Magazine article New Internationalist

Midnight's Children

Magazine article New Internationalist

Midnight's Children

Article excerpt

SALMAN RUSHDIE'S Midnight's Children was published in 1981 when the Western world had taken a shift to the Right, and its fiction writers seemed to be producing mainly stylish but anodyne, apolitical stuff which appeared to have no other purpose than to entertain a comfortable middle class.

For me, Midnight's Children was a breath of fresh air. At last here was a writer who had produced a work that dared show that the everyday lives of 'ordinary' citizens of a country are inextric - ably bound up with grander national politics.

The novel tells the story of a group of children who were all born on the day that the 'new' independent nation of India came into existence in 1947. The hero - if hero be the right word - of the novel is Saleem. Together with another boy, Shiva, he is born exactly on the stroke of midnight, thus winning acclaim from the Prime Minister and a prize from The Times of India for being a symbol of the nascent state. Saleem discovers that he, along with other children born on Independence Day, has telepathic powers. He founds an alternative Congress consisting of all these children.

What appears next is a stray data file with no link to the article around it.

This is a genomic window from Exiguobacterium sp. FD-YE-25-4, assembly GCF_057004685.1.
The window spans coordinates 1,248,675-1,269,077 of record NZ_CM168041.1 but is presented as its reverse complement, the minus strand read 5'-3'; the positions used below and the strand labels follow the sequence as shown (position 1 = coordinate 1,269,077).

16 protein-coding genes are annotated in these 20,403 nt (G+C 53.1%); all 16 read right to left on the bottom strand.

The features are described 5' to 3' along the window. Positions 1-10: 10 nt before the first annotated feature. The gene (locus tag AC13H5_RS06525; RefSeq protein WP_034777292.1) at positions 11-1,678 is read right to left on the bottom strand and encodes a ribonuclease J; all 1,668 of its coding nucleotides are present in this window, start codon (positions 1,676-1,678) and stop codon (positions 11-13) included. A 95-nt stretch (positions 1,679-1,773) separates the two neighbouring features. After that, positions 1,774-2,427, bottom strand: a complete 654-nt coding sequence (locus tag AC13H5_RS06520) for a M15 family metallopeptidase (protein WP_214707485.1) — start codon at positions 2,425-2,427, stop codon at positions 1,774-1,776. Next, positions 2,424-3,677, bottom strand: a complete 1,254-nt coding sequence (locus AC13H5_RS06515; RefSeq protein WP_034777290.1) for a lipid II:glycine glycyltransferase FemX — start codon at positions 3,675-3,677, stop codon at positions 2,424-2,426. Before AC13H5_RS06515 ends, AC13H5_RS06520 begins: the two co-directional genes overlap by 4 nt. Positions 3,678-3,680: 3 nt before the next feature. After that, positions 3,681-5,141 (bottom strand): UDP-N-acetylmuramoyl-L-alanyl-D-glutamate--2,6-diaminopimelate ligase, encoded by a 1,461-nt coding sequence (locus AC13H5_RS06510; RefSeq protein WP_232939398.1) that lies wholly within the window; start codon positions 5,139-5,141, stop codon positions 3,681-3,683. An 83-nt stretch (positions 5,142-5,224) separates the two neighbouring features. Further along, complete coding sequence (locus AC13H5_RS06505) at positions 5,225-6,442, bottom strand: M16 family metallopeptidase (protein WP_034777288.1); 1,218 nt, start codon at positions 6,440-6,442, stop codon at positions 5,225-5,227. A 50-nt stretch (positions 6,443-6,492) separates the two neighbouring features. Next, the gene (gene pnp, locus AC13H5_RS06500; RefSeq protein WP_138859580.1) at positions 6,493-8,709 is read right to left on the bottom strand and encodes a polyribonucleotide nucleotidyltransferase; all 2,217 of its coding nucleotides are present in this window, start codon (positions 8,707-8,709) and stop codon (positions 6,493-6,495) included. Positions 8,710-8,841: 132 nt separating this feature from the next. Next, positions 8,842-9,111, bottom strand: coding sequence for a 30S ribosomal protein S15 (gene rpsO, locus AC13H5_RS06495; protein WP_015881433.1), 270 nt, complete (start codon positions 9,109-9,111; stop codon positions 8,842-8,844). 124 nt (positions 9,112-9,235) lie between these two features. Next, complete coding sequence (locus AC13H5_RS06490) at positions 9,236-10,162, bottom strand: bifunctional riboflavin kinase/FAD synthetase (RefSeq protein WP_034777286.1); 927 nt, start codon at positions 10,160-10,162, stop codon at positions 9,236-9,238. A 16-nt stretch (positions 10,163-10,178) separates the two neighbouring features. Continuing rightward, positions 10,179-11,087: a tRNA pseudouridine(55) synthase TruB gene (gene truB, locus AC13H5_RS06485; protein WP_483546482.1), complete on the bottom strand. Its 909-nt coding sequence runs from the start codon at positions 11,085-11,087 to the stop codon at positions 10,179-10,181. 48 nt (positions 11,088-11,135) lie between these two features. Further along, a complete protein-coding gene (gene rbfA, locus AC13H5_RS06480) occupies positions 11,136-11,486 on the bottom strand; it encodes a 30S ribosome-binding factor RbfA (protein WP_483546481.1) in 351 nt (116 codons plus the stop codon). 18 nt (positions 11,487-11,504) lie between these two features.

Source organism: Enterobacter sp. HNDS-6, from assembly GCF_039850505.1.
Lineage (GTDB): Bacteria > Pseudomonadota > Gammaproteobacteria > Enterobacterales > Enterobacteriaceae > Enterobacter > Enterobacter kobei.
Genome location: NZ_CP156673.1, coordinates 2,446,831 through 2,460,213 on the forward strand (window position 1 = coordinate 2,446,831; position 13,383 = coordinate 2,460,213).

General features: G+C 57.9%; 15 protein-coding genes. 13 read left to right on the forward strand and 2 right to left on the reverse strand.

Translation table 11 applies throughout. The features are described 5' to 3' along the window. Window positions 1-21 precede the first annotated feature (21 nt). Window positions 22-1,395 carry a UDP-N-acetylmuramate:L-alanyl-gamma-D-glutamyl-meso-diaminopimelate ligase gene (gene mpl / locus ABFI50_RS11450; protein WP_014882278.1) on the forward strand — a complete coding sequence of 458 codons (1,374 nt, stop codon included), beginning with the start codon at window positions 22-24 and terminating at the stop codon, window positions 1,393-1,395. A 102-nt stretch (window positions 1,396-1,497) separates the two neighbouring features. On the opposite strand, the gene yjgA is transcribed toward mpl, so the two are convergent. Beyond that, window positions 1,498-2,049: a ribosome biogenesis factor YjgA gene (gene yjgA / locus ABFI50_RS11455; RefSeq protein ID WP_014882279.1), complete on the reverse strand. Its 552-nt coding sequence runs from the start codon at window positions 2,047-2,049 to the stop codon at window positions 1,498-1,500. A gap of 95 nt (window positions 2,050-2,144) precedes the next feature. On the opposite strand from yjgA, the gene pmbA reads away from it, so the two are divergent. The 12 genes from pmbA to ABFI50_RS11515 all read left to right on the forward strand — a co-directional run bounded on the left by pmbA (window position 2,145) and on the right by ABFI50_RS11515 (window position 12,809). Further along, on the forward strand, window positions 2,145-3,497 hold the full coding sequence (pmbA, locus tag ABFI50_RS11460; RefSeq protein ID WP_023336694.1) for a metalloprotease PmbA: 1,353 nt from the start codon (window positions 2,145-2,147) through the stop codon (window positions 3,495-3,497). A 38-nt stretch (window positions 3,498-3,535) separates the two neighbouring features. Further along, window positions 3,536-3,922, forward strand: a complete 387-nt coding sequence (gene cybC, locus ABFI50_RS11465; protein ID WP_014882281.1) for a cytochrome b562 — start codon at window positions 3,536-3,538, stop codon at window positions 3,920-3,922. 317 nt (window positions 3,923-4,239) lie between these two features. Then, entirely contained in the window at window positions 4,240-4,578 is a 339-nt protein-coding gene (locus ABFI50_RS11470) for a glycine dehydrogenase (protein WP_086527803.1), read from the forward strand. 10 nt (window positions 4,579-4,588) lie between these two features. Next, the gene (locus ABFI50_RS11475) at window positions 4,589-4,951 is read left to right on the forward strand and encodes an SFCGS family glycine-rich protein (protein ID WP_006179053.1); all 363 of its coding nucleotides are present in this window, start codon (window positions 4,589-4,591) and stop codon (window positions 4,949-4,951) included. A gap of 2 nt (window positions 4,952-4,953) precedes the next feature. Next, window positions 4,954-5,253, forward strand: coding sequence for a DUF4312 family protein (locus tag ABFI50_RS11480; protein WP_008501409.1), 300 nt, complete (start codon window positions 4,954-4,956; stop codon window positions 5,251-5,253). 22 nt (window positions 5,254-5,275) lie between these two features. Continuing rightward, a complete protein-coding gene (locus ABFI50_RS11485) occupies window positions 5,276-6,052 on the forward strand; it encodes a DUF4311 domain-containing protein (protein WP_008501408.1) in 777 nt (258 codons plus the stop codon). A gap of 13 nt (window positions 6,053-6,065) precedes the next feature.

The Congress is able to function on a telepathic level and Rushdie portrays it as a mirror image of the real Indian Congress, including all the petty wrangles and pointless prejudices of the politicians of the day. Saleem seeks to impose his ideas of a moral and decent India upon his fellow children.

Shiva, on the other hand, believes only in the survival of the fittest. The two boys fall into a Manichean - good against evil -struggle. The children's Congress collapses amid recriminations and accusations of elitism. Rushdie's subtle irony and wide - ranging criticism of power politics becomes apparent.

Few works convey so magnificently just how the corrupt and corrupting policies of major figures filter through to the lives of the populace. …

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